Senators Blunt, Warner introduce legislation to reduce underutilized federal property

Friday, November 22, 2013

U.S. Senators Roy Blunt (Mo.) and Mark Warner (Va.) introduced legislation to reduce the number of underutilized and excess federal properties, which could save taxpayers $9 billion over the next 10 years. Sens. Lindsay Graham (S.C.), Dean Heller (Nev.), Mark Kirk (Ill.), Rob Portman (Ohio), and Roger Wicker (Miss.) are also original co-sponsors of the Civilian Property Realignment Act (CPRA). Representative Jeff Denham (Calif.) introduced companion CPRA legislation in the House earlier this year.

"With limited resources, the federal government needs to explore opportunities for cost savings," Blunt said. "This bipartisan legislation seizes on the opportunity to save billions of taxpayer dollars over the next decade by simply consolidating and maximizing the footprint and use of federal buildings and facilities."

"This proposal will require us to carefully review our federal real estate holdings and look for opportunities to downsize," Warner said. "By taking a businesslike approach to our current inventory, and aggressively looking for ways to consolidate and dispose of unneeded real property, we can sell properties we no longer need, and save taxpayer money by reducing maintenance and operations costs for years to come."

The federal government is the largest property owner and manager in the U.S., with more than one million buildings, structures, and land parcels. Real property management has been on the Government Accountability Office's (GAO) high-risk list since 2003, and GAO has estimated that the federal government could save billions through improvements. CPRA establishes an independent commission, comprised of real estate management experts, charged with reviewing the federal property portfolio and developing recommendations for consolidation or disposal. The commission will issue a report recommending individual leased or government owned properties that should be consolidated or disposed of to produce the best value for the taxpayer. Upon approval by the President, the recommendations will be submitted to Congress, which will have 45 days to pass a resolution of disapproval. If no such resolution is passed, the Commission's recommendations will gain full legal force.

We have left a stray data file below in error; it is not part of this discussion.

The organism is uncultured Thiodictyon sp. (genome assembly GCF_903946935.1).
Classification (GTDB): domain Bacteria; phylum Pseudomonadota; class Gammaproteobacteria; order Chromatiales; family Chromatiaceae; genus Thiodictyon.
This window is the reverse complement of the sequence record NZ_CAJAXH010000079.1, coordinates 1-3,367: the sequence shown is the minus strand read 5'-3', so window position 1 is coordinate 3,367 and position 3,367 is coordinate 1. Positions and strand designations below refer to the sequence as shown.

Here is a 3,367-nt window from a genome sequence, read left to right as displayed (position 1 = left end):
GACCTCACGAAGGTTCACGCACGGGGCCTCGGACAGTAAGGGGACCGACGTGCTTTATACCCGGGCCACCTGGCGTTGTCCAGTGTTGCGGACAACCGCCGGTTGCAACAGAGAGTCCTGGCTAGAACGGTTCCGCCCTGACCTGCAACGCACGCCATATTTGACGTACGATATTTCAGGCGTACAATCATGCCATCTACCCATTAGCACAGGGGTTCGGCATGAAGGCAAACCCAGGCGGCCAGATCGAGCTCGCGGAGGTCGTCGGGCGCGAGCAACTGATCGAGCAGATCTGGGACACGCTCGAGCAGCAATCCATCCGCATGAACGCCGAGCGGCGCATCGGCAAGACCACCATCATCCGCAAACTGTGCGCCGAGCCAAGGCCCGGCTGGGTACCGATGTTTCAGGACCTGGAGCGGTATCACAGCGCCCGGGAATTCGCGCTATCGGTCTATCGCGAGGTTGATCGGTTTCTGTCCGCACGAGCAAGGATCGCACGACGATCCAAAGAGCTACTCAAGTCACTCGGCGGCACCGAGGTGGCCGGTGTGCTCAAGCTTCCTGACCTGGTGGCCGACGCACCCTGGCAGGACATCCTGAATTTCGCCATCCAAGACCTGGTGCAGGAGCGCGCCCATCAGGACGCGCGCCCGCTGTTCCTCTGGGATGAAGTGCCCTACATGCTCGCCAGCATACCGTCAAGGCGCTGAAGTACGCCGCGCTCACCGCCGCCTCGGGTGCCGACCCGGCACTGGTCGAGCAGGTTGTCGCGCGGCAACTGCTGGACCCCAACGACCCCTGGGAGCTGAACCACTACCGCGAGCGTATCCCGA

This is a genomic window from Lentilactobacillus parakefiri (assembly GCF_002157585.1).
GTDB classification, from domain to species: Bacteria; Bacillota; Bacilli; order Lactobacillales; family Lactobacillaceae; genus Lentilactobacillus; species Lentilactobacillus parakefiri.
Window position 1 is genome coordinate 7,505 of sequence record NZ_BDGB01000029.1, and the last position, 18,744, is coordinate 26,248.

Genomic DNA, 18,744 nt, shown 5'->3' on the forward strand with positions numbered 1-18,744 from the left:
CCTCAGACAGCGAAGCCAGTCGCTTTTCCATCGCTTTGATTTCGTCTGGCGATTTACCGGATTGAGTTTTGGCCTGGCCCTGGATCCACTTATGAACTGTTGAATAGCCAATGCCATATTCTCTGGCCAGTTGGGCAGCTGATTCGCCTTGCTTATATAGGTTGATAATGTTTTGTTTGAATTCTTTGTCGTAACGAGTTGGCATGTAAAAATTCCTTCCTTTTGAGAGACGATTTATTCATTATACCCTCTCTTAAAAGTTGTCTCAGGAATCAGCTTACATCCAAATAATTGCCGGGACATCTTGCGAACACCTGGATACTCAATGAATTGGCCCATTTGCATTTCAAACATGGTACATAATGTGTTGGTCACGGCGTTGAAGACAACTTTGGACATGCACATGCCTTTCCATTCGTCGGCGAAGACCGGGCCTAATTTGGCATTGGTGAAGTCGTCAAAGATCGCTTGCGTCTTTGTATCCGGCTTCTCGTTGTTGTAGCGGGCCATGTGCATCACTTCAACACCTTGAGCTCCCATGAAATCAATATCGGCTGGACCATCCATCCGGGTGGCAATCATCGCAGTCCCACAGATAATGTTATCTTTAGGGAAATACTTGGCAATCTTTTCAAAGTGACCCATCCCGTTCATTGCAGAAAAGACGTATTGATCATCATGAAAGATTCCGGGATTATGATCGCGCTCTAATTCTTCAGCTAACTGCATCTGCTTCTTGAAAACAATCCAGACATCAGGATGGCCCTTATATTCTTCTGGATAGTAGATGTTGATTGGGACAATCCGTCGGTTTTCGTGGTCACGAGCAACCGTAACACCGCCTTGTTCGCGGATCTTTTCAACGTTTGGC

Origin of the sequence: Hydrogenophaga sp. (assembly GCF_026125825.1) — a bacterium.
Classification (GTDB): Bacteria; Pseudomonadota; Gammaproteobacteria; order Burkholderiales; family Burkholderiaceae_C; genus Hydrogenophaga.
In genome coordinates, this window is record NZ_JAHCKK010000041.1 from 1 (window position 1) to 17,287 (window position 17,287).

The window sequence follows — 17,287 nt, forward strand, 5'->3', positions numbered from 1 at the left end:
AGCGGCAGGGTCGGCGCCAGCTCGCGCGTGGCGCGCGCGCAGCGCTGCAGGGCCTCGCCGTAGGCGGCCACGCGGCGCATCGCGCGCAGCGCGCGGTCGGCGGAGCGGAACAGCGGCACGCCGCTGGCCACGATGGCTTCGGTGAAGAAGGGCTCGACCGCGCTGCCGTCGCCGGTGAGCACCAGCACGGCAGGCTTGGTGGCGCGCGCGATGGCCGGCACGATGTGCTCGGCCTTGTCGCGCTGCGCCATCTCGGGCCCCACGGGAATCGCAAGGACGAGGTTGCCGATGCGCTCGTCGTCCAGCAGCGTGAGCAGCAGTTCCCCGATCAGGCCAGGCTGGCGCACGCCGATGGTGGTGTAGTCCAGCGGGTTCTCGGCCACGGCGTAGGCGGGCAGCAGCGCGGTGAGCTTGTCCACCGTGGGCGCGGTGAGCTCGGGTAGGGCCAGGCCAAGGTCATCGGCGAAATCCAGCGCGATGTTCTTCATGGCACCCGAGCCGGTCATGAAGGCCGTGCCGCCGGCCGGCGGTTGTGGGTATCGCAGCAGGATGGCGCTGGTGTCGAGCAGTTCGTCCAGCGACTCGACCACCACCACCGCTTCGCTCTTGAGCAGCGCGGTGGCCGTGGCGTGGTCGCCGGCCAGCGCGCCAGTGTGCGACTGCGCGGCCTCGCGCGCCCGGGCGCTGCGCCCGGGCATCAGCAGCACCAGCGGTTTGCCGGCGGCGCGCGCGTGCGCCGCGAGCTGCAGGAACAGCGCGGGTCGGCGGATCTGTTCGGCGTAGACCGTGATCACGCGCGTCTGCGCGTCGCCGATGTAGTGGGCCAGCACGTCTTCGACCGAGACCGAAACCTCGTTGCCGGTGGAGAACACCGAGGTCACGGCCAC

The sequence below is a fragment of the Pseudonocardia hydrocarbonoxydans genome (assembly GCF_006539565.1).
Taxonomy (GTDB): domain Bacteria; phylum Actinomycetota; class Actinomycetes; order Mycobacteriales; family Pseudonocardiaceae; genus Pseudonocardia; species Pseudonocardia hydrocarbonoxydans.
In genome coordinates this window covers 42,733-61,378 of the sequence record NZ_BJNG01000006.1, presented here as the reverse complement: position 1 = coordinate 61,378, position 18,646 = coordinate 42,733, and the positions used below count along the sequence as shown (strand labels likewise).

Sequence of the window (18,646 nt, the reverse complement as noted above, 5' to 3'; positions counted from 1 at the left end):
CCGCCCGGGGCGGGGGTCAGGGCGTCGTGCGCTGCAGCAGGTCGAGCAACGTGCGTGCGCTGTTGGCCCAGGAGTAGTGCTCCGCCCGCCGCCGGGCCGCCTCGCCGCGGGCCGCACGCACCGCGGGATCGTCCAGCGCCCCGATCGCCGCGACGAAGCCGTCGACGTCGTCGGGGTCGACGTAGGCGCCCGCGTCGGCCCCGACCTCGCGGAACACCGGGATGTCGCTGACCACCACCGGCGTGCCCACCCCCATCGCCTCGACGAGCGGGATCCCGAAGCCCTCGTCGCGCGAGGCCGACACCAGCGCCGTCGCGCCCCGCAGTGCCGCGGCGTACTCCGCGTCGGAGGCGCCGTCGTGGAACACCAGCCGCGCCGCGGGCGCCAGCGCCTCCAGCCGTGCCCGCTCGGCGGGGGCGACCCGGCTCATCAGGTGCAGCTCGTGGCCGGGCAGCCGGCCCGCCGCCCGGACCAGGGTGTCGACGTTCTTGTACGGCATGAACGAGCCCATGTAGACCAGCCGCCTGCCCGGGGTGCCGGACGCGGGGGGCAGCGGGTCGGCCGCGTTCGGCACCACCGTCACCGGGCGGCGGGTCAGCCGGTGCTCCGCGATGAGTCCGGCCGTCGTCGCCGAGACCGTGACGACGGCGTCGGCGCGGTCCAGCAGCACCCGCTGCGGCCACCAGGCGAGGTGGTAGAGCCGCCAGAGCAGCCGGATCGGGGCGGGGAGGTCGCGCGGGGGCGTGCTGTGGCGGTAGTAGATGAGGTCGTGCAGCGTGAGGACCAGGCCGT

The Civilian Property Realignment Act will:
* Establish an independent commission to downsize federal real estate. The commission will have seven members appointed by the President and Congress to independently evaluate the federal real estate portfolio and develop recommendations twice a year for 10 years.

* Develop disposal and consolidation plans with expedited review. The recommendations developed by the commission will be reviewed by the President within 30 days and Congress will have 45 days to disapprove the proposal. Agencies will have up to three years to carry out the recommendations.

* Mitigate stakeholder interests and reduce red tape. The legislation will streamline the existing processes that have prevented downsizing and realignment in the past that will generate long-term savings.

* Improve data quality on federal properties. This legislation will create a complete and accurate inventory of federal properties, including building condition, annual operating costs of excess properties, value, and utilization.

* Provide Congressional transparency for the Federal Real Property Profile. Provide access for Congressional Committees of jurisdiction and legislative support agencies to real property data to support greater accountability.

* Require $9 billion in savings from reductions in federal real property over 10 years. The legislation sets an aggressive savings target from the sale and consolidation of federal real property.